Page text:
Mirror’s Edge and Mirror’s Edge: Catalyst present a troublingly possible vision for the future. The world DICE crafted represents the logical conclusion of surveillance, political suppression and police brutality taken to their extremes, all in the name of safety and security. The seeds of their world are present and growing in ours today. The Snowden leaks, increasing voter suppression and widespread violence by police officers make it clear that The City of Glass isn’t as science fiction as it may seem.
“It’s hard to find ways to communicate these days without half the world listening in,” Faith’s friend Birdman says to her early on in Catalyst, but it could have just as easily been said about today. Mirror’s Edge: Catalyst’s City of Glass is blanketed in security cameras that regularly scan citizens to ensure they are following the letter of the oppressive law. Anytime Faith approaches one, it will scan her and alert authorities, who come running, armed to the teeth. Billboards across Glass display the image of a Robocop-esque masked officer with the words “We Are Watching” blazoned across.
The U.S. is more secretive about its surveillance than Glass, but it is becoming more and more insidious. Snowden’s leaks made it painfully clear that the U.S. government spied on millions of citizens through the mass collection of phone records for years. The 2015 USA Freedom Act rolled back the NSA’s ability to collect everyone’s phone records; however, this by no means prevents future Congresses or Presidents from removing the law or finding workarounds. It also doesn’t address one of the baseline problems: the growing power of the executive branch and its ability to keep secrets like these from Congress and the American people. The limits of the Freedom Act were seen when, at the end of last year, the Cybersecurity Information Sharing Act was signed into law, which compels businesses to share mass data about internet users with the government without the need for a warrant. The government markets these tactics as necessary for safety, and have convinced 42% of Americans to approve of the widespread surveillance. The advertised goal of mass surveillance in both Mirror’s Edge and America may be to catch lawbreakers, but over time they remove notions of privacy, inspire fear in the general population, and stifle political dialogue. The effects of this fear are already being seen today, discouraging some from openly discussing their political views on the internet.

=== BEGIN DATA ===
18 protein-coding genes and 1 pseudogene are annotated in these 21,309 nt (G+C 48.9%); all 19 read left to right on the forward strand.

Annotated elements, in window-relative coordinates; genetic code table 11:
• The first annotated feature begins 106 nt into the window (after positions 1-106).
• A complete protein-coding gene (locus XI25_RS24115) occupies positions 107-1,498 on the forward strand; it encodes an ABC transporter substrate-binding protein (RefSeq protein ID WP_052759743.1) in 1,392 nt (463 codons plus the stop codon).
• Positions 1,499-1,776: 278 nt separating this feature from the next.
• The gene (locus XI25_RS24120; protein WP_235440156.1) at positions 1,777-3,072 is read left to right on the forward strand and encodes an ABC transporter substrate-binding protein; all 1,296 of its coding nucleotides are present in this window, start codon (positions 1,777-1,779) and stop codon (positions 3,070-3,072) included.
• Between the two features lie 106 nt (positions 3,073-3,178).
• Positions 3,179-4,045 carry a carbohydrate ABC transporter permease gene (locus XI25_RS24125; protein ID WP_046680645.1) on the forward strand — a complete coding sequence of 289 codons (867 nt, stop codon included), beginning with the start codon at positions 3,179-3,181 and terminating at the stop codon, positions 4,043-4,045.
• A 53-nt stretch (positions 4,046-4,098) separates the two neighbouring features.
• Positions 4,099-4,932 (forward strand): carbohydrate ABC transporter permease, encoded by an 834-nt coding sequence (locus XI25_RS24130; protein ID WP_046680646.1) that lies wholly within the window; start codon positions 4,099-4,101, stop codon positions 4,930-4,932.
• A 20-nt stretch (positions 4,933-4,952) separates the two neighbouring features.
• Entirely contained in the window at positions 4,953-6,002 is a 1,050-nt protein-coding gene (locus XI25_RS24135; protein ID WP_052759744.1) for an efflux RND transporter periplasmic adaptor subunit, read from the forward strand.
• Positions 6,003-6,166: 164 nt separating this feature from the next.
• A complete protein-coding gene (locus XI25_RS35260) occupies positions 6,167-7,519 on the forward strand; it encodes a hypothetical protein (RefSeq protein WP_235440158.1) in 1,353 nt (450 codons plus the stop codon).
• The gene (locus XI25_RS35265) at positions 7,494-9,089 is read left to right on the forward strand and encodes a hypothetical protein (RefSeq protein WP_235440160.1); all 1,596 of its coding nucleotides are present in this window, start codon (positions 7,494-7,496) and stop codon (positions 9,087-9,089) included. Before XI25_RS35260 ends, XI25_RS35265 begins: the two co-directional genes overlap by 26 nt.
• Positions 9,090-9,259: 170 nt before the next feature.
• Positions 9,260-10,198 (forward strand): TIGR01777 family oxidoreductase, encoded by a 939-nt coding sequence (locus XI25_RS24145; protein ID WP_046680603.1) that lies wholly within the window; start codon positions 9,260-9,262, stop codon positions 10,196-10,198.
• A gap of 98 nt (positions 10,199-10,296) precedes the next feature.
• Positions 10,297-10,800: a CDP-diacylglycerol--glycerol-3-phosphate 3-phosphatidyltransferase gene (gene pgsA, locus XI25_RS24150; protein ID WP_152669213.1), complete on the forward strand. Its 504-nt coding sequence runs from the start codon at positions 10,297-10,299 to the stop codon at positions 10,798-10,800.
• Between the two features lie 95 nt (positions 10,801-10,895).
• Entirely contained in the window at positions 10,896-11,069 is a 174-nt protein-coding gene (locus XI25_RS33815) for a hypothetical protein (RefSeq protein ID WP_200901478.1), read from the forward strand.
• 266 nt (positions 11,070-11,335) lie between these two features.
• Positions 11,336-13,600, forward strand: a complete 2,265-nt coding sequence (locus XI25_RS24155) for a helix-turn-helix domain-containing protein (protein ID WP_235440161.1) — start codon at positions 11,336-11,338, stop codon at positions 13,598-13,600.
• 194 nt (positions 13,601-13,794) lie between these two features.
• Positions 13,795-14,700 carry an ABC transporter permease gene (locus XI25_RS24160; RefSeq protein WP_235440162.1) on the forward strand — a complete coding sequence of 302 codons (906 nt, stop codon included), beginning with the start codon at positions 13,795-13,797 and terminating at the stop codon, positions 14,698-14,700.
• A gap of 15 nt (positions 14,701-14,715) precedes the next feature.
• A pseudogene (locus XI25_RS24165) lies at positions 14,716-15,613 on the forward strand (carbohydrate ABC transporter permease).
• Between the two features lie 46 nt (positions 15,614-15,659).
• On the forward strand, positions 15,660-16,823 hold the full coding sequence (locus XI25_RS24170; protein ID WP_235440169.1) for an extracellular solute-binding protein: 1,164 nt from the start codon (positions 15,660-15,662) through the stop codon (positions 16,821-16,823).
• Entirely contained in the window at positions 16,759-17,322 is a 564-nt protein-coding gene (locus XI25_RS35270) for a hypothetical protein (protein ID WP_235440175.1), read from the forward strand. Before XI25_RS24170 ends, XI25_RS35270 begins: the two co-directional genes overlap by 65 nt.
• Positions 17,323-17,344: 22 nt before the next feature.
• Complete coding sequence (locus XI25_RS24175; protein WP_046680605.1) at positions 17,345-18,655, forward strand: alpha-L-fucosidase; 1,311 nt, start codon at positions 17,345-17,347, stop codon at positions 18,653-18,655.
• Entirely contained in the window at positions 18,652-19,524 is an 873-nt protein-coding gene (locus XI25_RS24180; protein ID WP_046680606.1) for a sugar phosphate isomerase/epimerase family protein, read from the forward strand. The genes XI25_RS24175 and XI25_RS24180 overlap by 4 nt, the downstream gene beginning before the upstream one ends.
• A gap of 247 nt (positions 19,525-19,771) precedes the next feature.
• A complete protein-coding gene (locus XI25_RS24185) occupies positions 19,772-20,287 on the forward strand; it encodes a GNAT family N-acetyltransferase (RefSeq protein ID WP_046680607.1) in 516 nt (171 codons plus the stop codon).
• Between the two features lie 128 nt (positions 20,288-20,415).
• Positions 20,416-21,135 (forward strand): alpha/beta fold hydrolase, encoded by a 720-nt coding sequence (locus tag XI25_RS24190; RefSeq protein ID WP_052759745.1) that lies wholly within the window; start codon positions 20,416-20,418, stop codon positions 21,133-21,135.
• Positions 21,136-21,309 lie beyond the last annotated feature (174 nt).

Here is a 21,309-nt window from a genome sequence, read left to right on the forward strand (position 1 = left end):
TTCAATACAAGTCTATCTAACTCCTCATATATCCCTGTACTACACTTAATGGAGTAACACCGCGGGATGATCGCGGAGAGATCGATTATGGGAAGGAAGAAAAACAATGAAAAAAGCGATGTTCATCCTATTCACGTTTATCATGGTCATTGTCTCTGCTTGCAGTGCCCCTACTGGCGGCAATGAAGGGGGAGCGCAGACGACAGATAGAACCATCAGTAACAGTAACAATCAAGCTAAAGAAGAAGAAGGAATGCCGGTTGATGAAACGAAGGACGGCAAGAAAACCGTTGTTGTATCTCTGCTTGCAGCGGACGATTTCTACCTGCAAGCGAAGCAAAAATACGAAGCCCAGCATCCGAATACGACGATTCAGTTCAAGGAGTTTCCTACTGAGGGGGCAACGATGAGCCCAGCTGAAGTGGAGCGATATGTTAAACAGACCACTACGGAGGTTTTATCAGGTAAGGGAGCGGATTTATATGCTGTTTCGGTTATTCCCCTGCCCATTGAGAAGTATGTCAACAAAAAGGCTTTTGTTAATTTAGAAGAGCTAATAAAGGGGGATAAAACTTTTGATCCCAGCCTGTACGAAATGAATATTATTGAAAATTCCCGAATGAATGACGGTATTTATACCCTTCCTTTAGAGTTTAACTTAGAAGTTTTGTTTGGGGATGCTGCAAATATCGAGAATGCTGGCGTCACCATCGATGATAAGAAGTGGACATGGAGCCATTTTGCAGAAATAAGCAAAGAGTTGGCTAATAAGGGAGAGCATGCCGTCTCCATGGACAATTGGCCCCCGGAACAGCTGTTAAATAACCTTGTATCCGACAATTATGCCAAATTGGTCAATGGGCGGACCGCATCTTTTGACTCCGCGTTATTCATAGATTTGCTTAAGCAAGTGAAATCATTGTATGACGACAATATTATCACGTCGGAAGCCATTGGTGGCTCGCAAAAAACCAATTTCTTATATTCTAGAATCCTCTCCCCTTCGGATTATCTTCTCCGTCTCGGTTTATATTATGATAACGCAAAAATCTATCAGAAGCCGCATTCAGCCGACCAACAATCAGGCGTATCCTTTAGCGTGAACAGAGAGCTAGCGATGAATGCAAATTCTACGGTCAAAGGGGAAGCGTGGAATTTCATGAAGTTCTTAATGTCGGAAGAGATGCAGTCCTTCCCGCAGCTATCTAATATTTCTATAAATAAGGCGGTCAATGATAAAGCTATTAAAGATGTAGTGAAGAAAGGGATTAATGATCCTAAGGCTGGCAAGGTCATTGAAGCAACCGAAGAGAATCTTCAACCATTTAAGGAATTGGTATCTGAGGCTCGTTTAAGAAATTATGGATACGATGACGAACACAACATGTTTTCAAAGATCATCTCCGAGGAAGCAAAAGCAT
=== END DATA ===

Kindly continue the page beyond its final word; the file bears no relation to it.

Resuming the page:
This political discussion is largely absent from the general populace of Glass. The average person, known as an employ, is too distracted by the meaningless pursuit of status and the furthering of their careers, unaware of the impossibility of upward class mobility. The Krugers have established their totalitarian control over the ruling government. Mirror’s Edge: Catalyst’s nation of Cascadia was formed with democratic ideals, but quickly began curbing voting rights. In Faith’s time, Gabriel Kruger is a clear autocrat, unquestioned by the employs. Political suppression starts small though. Government initiatives such as requiring ID’s to vote, decreasing opportunities to vote by removing early voting, and removal of voting rights for committing crimes, even misdemeanors, are seeds of large scale political suppression, and they are all already happening in America. In addition to the results of such political oppression, Mirror’s Edge: Catalyst also depicts the endpoints of an unchecked militaristic police force.